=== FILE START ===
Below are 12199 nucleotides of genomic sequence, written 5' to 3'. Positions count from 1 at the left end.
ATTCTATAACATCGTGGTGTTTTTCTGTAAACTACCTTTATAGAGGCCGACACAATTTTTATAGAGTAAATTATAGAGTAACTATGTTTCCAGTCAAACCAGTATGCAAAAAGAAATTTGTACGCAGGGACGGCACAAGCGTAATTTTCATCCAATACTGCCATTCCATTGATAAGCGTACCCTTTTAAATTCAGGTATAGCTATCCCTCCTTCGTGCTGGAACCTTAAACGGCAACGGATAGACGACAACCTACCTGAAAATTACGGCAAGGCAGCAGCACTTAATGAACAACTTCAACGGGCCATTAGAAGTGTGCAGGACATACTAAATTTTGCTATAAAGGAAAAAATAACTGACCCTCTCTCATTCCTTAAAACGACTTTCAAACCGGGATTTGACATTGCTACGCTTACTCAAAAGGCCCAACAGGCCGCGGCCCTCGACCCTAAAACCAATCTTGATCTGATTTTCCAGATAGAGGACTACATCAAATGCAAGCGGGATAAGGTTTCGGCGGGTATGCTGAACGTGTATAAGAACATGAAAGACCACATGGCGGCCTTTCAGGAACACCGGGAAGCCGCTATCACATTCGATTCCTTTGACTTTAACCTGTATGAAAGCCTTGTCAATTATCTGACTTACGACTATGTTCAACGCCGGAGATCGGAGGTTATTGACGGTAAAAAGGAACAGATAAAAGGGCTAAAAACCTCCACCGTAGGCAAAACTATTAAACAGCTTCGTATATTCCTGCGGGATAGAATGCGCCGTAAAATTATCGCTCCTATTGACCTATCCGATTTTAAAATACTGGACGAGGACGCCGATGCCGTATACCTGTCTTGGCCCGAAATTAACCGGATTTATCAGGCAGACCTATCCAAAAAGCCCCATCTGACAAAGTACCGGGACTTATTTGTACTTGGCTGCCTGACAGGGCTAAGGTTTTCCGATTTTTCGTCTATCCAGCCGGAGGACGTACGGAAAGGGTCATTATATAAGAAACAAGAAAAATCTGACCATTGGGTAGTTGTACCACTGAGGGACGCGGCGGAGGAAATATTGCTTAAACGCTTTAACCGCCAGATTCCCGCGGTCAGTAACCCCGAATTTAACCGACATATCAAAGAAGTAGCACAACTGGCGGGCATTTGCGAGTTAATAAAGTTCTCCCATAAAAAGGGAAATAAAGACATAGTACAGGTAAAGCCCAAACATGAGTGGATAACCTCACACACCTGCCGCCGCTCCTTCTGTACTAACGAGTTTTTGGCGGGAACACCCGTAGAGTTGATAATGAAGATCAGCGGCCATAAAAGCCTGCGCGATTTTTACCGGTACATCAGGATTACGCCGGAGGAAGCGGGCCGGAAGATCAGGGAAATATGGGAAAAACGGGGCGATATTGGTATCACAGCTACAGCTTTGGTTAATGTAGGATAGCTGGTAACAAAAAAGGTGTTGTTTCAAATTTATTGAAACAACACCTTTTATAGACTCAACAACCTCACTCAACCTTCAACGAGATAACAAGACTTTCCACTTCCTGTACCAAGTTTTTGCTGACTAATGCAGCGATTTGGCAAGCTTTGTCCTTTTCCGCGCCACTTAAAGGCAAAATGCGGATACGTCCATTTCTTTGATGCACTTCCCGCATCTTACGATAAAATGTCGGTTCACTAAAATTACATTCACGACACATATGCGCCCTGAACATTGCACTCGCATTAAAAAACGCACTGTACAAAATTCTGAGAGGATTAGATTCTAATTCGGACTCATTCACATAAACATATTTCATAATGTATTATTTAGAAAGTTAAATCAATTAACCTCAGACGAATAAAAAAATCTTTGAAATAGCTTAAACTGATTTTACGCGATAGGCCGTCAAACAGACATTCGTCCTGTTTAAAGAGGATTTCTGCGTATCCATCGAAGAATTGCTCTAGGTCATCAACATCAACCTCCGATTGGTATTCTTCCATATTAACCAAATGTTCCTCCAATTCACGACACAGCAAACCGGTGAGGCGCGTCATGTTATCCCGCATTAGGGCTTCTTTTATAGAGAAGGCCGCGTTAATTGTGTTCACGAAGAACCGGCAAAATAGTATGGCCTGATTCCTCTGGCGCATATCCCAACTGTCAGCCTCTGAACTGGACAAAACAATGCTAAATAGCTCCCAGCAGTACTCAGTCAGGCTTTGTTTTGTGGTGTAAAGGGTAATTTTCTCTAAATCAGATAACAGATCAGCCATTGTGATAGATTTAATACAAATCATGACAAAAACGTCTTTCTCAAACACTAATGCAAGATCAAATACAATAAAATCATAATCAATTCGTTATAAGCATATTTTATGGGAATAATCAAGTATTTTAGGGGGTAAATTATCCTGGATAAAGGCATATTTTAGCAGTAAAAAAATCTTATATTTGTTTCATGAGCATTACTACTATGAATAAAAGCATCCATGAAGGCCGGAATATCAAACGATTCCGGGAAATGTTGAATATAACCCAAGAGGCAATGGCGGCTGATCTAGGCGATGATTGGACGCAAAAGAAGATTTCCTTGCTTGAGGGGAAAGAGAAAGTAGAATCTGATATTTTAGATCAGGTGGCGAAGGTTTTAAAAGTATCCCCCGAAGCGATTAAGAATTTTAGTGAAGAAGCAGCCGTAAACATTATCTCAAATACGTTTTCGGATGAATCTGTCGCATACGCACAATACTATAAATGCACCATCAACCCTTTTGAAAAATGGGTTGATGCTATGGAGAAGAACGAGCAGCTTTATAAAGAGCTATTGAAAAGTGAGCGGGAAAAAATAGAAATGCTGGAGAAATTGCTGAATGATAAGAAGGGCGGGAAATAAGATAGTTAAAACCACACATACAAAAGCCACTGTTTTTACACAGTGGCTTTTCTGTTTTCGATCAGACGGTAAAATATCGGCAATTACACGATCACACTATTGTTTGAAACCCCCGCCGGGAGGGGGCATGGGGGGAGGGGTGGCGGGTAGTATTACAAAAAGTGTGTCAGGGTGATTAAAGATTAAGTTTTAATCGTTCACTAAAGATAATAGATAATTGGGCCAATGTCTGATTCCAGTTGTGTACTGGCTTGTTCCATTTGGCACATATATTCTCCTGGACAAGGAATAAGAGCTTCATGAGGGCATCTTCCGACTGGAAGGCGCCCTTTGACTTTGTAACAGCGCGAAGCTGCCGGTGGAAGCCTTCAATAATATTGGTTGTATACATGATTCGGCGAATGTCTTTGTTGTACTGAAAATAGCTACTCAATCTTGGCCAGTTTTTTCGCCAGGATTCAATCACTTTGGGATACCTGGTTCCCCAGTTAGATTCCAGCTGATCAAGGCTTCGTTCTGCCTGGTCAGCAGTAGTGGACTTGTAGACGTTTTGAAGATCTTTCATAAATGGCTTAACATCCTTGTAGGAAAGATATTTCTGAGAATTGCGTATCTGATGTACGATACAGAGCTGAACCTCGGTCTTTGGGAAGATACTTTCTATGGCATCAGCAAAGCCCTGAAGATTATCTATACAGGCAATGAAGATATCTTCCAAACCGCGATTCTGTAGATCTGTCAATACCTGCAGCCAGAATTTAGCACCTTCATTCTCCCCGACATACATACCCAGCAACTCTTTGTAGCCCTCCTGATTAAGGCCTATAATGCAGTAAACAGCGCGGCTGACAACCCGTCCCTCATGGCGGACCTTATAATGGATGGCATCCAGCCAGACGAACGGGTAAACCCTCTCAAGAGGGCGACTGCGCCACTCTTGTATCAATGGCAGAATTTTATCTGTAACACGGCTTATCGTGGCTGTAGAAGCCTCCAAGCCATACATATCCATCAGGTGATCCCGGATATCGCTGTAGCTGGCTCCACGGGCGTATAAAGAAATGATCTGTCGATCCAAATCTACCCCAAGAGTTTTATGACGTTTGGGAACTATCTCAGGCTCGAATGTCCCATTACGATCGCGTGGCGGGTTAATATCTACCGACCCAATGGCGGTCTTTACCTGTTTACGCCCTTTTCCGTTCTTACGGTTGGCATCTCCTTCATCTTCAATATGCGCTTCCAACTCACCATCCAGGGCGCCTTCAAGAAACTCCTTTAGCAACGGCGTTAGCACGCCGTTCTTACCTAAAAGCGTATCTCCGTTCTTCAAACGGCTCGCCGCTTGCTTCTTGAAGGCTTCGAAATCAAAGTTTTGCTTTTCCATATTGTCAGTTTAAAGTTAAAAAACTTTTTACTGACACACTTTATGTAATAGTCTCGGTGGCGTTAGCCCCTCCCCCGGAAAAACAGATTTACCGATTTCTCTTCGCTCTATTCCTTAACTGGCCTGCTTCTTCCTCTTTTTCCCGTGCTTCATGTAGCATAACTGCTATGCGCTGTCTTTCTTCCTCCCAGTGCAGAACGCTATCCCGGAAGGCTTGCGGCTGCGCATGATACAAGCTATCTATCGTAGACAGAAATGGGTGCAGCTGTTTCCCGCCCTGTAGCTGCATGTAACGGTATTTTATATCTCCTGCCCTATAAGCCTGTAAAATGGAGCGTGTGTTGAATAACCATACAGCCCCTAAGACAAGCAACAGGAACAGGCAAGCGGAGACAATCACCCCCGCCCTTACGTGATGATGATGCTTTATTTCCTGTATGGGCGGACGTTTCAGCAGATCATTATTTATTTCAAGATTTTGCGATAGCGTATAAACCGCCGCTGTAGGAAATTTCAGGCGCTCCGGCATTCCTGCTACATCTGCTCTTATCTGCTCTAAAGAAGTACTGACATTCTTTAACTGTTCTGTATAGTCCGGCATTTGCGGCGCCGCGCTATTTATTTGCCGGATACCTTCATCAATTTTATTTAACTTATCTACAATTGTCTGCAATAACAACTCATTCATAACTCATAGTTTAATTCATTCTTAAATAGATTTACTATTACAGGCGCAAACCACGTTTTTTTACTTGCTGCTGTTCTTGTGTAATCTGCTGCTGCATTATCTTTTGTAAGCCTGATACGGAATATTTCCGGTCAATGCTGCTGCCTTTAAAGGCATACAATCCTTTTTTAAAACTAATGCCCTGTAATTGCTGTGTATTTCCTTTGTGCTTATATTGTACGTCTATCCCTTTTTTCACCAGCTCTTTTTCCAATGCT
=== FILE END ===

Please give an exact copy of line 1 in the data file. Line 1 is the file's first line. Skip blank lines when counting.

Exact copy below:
Below are 12199 nucleotides of genomic sequence, written 5' to 3'. Positions count from 1 at the left end.